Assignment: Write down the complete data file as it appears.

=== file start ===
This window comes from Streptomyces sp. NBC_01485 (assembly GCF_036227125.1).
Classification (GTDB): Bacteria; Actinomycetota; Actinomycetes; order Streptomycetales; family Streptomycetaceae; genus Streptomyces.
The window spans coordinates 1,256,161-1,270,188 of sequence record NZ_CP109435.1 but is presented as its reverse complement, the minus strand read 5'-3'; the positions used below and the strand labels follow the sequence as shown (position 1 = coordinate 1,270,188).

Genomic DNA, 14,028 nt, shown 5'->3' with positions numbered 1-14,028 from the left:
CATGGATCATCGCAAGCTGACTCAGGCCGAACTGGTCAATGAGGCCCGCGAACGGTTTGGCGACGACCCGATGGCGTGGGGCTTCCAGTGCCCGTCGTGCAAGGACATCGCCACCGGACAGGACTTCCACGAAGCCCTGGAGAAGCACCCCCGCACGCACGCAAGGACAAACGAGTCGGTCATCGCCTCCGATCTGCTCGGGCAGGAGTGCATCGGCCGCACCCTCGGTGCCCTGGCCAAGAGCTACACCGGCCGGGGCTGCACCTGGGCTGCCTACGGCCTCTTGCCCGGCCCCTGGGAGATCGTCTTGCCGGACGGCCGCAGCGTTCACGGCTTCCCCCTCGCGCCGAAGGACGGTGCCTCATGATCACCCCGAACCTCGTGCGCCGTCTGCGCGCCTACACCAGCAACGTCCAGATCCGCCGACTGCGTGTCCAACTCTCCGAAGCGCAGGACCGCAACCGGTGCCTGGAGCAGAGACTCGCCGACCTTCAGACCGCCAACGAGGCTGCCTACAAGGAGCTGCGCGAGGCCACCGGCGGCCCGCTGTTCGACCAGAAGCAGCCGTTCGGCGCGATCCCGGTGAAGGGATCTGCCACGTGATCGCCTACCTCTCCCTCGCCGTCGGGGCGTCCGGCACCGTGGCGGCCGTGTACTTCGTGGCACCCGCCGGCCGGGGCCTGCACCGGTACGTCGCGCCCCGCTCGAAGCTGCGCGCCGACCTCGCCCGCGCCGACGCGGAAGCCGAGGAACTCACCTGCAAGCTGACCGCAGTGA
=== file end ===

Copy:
This window comes from Streptomyces sp. NBC_01485 (assembly GCF_036227125.1).
Classification (GTDB): Bacteria; Actinomycetota; Actinomycetes; order Streptomycetales; family Streptomycetaceae; genus Streptomyces.
The window spans coordinates 1,256,161-1,270,188 of sequence record NZ_CP109435.1 but is presented as its reverse complement, the minus strand read 5'-3'; the positions used below and the strand labels follow the sequence as shown (position 1 = coordinate 1,270,188).

Genomic DNA, 14,028 nt, shown 5'->3' with positions numbered 1-14,028 from the left:
CATGGATCATCGCAAGCTGACTCAGGCCGAACTGGTCAATGAGGCCCGCGAACGGTTTGGCGACGACCCGATGGCGTGGGGCTTCCAGTGCCCGTCGTGCAAGGACATCGCCACCGGACAGGACTTCCACGAAGCCCTGGAGAAGCACCCCCGCACGCACGCAAGGACAAACGAGTCGGTCATCGCCTCCGATCTGCTCGGGCAGGAGTGCATCGGCCGCACCCTCGGTGCCCTGGCCAAGAGCTACACCGGCCGGGGCTGCACCTGGGCTGCCTACGGCCTCTTGCCCGGCCCCTGGGAGATCGTCTTGCCGGACGGCCGCAGCGTTCACGGCTTCCCCCTCGCGCCGAAGGACGGTGCCTCATGATCACCCCGAACCTCGTGCGCCGTCTGCGCGCCTACACCAGCAACGTCCAGATCCGCCGACTGCGTGTCCAACTCTCCGAAGCGCAGGACCGCAACCGGTGCCTGGAGCAGAGACTCGCCGACCTTCAGACCGCCAACGAGGCTGCCTACAAGGAGCTGCGCGAGGCCACCGGCGGCCCGCTGTTCGACCAGAAGCAGCCGTTCGGCGCGATCCCGGTGAAGGGATCTGCCACGTGATCGCCTACCTCTCCCTCGCCGTCGGGGCGTCCGGCACCGTGGCGGCCGTGTACTTCGTGGCACCCGCCGGCCGGGGCCTGCACCGGTACGTCGCGCCCCGCTCGAAGCTGCGCGCCGACCTCGCCCGCGCCGACGCGGAAGCCGAGGAACTCACCTGCAAGCTGACCGCAGTGA